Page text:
An example of separation of powers at work, is that, while federal judges are appointed by the President (the executive branch), and confirmed by the Senate; they can be impeached by the legislative branch (Congress), which holds sole power to do that.

(i) Citizenship by Birth (Jus soli)
In some countries, when a child is born within the territory of the country, the child is automatically confirmed with citizenship of such country.
Countries such as Canada, Brazil, and Argentina confer automatic citizens on babies born there.

(ii) Citizenship by Registration
A person born in a foreign country can acquire citizenship of another country provided a grandparent is a citizen of that country he’s desirous of obtaining citizenship of. Also, citizenship by registration can also be conferred through marriage.

(iii) Citizenship by Naturalization
A person can obtain citizenship by naturalization if he/she meets the law requirements for such in a country.

(iv) Citizenship by Descent
This is a direct citizenship conferred on a child at birth through his/her parents.

(i) Ensuring Credible Elections
The African Union has been monitoring elections in various parts of the continent. This has helped to ensure credible elections and the installation of legitimate governments in many member states. For example, in Madagascar, the AU refused to recognize Marc Revalonmanana in a disputed presidential election in that country. This was because Didier Ratsiraka, the former president had also claimed that he had also won that very election. The A.U. called for a fresh election which eventually led to the victory of Marc Revalonmanana.

(ii) Welfare of African Children
The African Union has done a lot to protect the rights and welfare of Africa children. It has instituted the Day of the African Child to project the rights and interests of children. This Day of the African Child is held every 21st June. The Union has been sponsoring programmes for school children in selected member state.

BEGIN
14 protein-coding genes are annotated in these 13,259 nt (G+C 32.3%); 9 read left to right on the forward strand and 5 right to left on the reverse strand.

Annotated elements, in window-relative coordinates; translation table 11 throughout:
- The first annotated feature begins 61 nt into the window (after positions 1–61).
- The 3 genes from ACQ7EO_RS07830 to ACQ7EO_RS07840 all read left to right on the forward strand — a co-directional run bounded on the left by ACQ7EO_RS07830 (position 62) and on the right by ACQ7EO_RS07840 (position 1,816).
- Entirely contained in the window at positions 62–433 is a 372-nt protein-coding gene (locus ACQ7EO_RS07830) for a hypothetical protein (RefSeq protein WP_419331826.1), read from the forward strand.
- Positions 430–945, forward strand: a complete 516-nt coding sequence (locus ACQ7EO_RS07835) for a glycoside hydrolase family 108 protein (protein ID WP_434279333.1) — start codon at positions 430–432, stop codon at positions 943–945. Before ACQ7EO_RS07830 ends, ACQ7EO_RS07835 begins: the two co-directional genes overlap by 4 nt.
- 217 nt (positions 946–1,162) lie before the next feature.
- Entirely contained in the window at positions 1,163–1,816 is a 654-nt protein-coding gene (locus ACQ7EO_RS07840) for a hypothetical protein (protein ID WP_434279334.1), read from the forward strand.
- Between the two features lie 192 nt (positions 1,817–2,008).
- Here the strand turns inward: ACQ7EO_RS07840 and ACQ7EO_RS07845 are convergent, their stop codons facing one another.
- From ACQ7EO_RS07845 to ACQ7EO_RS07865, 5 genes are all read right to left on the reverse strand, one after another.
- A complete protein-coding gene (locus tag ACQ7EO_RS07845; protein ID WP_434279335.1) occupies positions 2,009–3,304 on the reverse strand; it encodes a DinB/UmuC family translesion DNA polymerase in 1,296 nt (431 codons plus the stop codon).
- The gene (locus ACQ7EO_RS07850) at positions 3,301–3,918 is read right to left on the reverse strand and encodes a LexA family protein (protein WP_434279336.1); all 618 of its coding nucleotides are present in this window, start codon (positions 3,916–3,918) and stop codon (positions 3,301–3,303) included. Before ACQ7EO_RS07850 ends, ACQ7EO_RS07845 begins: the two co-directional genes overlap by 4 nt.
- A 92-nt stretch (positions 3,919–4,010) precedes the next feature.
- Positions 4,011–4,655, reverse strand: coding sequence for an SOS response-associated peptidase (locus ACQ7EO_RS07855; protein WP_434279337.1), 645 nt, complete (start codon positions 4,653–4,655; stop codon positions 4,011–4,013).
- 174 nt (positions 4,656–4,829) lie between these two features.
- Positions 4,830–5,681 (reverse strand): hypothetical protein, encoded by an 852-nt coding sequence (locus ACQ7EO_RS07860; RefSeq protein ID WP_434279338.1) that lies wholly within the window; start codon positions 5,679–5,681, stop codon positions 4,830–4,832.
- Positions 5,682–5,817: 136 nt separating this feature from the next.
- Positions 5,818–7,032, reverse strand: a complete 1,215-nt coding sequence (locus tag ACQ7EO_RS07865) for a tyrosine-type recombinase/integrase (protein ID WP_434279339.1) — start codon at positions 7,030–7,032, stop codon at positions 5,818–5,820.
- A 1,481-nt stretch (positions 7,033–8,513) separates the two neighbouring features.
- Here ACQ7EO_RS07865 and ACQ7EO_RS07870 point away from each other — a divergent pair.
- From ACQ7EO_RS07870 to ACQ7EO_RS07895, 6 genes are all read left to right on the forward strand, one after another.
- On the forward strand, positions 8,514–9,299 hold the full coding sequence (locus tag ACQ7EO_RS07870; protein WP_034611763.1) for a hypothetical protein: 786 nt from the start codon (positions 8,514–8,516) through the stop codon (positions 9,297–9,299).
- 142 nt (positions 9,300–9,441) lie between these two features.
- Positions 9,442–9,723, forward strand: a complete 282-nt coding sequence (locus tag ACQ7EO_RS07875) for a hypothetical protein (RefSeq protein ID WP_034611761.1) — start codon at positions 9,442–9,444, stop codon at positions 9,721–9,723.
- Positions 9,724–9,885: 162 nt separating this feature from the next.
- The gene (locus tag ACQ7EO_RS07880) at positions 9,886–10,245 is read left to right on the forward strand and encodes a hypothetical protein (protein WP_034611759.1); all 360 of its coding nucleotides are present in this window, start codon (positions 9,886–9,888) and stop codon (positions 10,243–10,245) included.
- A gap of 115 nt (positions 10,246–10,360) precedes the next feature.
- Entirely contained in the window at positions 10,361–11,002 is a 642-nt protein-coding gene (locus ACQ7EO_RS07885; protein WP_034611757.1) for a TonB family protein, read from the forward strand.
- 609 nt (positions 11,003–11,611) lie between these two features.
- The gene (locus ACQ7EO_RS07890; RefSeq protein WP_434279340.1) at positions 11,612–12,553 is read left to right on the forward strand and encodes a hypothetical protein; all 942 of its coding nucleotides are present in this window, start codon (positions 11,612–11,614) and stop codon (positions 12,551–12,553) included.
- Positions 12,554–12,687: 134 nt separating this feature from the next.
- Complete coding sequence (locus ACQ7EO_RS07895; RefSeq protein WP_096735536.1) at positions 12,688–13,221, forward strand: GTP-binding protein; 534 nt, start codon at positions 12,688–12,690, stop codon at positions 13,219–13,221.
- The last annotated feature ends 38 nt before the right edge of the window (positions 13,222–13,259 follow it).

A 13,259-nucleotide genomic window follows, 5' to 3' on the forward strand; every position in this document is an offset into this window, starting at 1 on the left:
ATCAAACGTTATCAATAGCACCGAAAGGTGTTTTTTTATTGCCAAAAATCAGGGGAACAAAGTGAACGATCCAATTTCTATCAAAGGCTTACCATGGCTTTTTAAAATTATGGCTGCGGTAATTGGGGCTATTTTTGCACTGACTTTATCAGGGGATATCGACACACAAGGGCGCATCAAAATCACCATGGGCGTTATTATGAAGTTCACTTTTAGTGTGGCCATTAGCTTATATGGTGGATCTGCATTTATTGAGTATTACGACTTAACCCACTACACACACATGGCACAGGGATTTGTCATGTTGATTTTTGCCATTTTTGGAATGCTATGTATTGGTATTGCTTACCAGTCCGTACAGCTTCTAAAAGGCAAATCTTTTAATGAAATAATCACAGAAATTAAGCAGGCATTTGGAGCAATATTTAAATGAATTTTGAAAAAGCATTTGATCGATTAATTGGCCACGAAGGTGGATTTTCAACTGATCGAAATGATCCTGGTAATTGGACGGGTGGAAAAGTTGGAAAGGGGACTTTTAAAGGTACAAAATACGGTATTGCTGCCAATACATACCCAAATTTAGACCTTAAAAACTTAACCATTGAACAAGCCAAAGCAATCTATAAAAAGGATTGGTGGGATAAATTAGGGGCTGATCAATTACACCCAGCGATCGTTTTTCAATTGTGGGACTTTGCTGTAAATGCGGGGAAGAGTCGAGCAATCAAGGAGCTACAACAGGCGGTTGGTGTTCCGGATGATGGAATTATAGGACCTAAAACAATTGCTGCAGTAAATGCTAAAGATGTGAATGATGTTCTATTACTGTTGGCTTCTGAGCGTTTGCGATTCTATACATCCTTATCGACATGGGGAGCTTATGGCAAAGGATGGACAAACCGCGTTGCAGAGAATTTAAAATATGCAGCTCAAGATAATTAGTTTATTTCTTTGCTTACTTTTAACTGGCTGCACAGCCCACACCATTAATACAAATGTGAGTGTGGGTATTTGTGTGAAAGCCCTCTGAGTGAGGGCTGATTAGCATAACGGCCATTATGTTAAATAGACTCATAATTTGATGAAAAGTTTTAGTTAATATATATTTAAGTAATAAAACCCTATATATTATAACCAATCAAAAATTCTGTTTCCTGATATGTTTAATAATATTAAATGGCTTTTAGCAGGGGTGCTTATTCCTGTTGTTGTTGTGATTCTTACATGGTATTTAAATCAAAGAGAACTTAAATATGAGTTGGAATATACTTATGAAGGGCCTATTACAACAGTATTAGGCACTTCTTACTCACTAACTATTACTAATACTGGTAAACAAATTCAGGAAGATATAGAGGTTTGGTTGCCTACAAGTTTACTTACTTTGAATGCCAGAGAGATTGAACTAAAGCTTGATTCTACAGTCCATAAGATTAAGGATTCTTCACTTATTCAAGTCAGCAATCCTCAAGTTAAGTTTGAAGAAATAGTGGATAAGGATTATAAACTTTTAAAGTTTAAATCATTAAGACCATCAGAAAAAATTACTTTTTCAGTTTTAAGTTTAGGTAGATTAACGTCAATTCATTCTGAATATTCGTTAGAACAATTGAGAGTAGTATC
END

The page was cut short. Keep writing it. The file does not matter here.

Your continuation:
(i) Financial Problems
One of the main problems of the African Union is the inadequacy of financial resources to prosecute its objectives. The member states find it difficult to pay their membership dues regularly. This is a spillover from the days of the Organization of African Unity. By the time the A.U. was establishing, member states owed the former organization owed US$50m in unpaid dues by member states. This financial problem slows down the union’s activities.

(ii) Prevalence of dictators
Some member states of the African Union continue to be run by dictators and pseudo-democrats.
This is in spite of the fact that they still promote pan-African democracy in member states. Of the 54 member states of the African Union, only 16 were considered truly democratic and only eight of the countries had a free media.

Terrorism is defined as political or religious violence in an asymmetrical conflict that is designed to induce terror and psychic fear (sometimes indiscriminate) through the violent victimization and destruction of noncombatant targets (sometimes iconic symbols).

(i) Direct Economic Destruction
The most immediate and measurable impact of terrorism is physical destruction. Terrorists destroy existing plants, machines, transportation systems, workers and other economic resources.

(ii) Increased Uncertainty in the Markets
Even if you do not live anywhere near terrorist attacks, you might still be negatively impacted indirectly. This is because all kinds of markets hate uncertainty, and terrorism creates a lot of it.

(iii) Increased Nationalism and Foreign Skepticism
The final risk to the economy is political risk. Closing down borders to trade and immigrant workers reduces the size and diversity of economic transactions and limits productive resources.